Trump administration officials acknowledge our 45th president thinks re-opening America is the only way he’ll be re-elected. On May 7, Trump refused to release a 17-page scientific-based document created by the Centers for Disease Control detailing what Americans should do to safely reopen houses of worship, schools, child-care programs and businesses. Politics before people; how perverse.
Trump’s explicit manner of purposely hiding scientific recommendations from Americans as they cope with COVID-19 displays his vileness, baseness and depravity. His callous behavior clearly violates the standard we’ve experienced from presidents since 1789.
Gov. Kim Reynolds’ approach to handling COVID-19 is analogous to her White House mentor. On May 7, Reynolds stated Iowa is leading by example and “we’re looking at a variety of things.” She could not explain what she meant by “things,” which is consistent with refusing to tell Iowans the specifics of her COVID-19 canary-in-the-coal-mine metric. Iowa is experiencing the nation’s sixth-fastest increase in COVID-19 cases.
Why do some people reject basic scientific findings, whether the topic relates to vaccine safety, climate change or COVID-19? Research has proven people purposely ignore facts to protect all kinds of personal, religious and political beliefs. It’s known as confirmation bias.
The COVID-19 pandemic has placed life and death matters at everyone’s doorstep. Trump’s refusal to work hand-in-glove with CDC officials is a first since its founding in 1946. The stakes are too high to continue with confirmation bias and ignore CDC recommendations. Embracing science is what saved Americans from prior health scares.
For those who believe with COVID-19 the economy supersedes health care, Paul Romer, a Nobel Prize-winning economist who served as World Bank’s chief economist, offers sound advice: “The key to solving the economic crisis is to reduce the fear that someone will get sick if they go to work or go shop. It’s really about building confidence” (The New Yorker, May 6). What are citizens’ confidence levels with Reynolds and Trump? According to Morning Consult, a nonpartisan data intelligence company that interviews 6,000 Americans daily, from New Year’s Day to May 1, Iowans’ consumer confidence dropped 25.6 percent, the 15th worst state. Reynolds’ metric and policies are not consoling. Likewise, only 24 percent of Americans are “very confident” with Trump’s approach to COVID-19 (Pew Research Center).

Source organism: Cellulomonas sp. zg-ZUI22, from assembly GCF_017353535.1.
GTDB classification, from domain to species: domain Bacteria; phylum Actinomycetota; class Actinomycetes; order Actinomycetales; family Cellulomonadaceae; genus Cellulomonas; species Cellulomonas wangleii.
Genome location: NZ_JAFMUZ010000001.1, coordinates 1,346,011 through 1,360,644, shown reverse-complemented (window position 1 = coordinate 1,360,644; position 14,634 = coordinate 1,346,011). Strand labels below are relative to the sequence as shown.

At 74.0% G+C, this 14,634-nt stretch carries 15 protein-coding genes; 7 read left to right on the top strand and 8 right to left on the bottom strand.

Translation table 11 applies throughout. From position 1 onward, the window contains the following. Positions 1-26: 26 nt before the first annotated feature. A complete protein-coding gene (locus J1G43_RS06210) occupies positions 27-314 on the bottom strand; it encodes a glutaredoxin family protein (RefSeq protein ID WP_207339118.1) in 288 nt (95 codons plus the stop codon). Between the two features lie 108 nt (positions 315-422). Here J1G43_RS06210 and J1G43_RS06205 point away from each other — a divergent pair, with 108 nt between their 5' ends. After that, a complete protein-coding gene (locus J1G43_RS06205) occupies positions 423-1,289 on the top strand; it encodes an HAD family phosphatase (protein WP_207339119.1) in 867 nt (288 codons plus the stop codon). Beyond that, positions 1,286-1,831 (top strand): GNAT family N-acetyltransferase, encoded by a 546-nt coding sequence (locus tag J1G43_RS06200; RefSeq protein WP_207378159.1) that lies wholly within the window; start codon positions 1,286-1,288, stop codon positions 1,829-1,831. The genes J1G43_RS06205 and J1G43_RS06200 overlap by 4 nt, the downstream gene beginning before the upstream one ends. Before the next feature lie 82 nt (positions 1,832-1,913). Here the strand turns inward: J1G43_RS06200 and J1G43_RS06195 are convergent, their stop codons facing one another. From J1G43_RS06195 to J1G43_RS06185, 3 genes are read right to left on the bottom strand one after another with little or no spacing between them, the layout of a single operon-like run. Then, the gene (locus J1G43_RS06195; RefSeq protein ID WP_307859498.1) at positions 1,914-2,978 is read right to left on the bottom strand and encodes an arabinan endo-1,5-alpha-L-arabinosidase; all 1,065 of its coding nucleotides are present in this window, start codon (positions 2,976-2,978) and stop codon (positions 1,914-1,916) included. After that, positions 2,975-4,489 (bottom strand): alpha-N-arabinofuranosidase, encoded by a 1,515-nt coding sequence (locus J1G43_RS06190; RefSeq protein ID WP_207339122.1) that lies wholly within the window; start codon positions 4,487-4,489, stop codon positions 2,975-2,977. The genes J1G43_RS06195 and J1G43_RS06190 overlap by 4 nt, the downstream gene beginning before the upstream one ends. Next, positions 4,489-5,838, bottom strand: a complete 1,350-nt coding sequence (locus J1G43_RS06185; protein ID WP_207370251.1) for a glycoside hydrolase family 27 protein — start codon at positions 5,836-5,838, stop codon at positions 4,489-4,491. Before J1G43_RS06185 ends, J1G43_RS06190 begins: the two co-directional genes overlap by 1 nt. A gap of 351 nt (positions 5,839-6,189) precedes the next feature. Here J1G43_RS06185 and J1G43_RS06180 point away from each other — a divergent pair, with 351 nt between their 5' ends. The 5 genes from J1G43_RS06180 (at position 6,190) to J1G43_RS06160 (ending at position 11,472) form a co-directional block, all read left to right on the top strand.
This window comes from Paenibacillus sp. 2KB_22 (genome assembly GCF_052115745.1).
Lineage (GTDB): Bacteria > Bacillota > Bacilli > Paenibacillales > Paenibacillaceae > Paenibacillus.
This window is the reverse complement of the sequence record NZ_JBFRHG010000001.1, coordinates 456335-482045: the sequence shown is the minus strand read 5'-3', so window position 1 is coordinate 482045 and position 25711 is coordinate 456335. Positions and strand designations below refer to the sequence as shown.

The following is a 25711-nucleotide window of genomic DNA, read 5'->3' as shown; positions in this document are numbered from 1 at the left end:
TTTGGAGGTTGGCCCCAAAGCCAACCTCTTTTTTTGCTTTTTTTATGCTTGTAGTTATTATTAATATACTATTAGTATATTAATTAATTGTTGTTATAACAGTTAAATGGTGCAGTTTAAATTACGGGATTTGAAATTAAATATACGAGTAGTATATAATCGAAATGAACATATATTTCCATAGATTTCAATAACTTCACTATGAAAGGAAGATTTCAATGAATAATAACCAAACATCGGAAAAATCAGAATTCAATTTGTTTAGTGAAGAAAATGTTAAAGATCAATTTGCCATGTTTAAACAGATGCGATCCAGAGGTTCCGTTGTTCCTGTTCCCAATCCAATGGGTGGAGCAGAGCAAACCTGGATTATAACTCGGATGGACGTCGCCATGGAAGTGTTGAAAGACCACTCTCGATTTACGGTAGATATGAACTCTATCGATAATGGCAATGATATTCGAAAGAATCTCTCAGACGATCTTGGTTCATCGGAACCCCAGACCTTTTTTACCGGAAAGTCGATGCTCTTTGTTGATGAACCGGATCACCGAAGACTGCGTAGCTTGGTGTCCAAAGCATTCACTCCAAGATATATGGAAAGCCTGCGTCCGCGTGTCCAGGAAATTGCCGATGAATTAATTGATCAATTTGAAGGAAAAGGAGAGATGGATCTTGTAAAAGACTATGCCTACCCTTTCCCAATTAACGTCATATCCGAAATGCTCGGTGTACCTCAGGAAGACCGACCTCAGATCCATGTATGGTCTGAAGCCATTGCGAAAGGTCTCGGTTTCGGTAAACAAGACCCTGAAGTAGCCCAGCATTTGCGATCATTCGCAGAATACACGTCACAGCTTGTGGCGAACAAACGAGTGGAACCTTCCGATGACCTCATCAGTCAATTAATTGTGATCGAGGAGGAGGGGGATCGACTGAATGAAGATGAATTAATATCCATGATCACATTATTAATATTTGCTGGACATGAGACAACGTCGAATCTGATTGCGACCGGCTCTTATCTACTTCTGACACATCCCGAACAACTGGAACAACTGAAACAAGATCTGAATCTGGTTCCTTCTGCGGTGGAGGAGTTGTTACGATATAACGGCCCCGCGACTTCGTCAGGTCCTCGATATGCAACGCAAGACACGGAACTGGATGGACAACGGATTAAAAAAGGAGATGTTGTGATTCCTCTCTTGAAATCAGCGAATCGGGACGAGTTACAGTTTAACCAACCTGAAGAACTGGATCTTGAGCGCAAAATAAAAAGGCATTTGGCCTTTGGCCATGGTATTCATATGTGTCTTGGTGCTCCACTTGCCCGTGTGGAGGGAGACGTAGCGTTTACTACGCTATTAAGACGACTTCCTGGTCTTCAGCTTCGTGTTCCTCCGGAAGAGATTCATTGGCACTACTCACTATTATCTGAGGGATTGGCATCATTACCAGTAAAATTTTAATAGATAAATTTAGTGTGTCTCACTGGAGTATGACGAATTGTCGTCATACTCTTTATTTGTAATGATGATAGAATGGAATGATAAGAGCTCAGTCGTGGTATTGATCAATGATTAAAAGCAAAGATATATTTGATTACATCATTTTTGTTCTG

Furthermore, nearly two out of three Americans say CDC officials should take an active role in public policy with scientific issues like COVID-19. Why are Trump and Reynolds ignoring CDC recommendations? The nonpartisan Pew Research Center reveals 66 percent of Republicans downplay scientific findings while Democrats are just the opposite. Ignorant decision making from the White House and Iowa’s Capitol is void of scientific facts, and the result is inhumane.
If Trump and Reynolds had only embraced science, put health care as a priority to build citizen confidence and started a coordinated 50-state approach when Trump first learned about COVID-19 (Jan. 3), we’d have results similar to Hong Kong (four deaths out of 7.4 million population) or Taiwan (six deaths/23.8 million population). Dr. Anthony Fauci, director of the National Institute of Allergy and Infectious Disease for six presidents, and epidemiologists fear returning to work now will extend our pandemic for another 18 to 24 months.
Anyone who believes this virus is contained and reopening America now is proper while ignoring 26,000 new COVID-19 cases occurring daily is engaged in confirmation bias. By reopening America, Trump and Reynolds are rolling the dice on tens of thousands of lives.
May the scientific method — sooner than later — land on America and Iowa’s policymakers’ minds and subsequent CDC-based decision making process permit us to regain confidence and return to a safe work, school and social environment. We’ll deal with Trump’s re-election obsession on Nov. 3.
Steve Corbin is an emeritus professor of marketing at the University of Northern Iowa and former Denver Board of Education member. The opinions expressed in this article are those of the author, and do not reflect those of the University of Northern Iowa.
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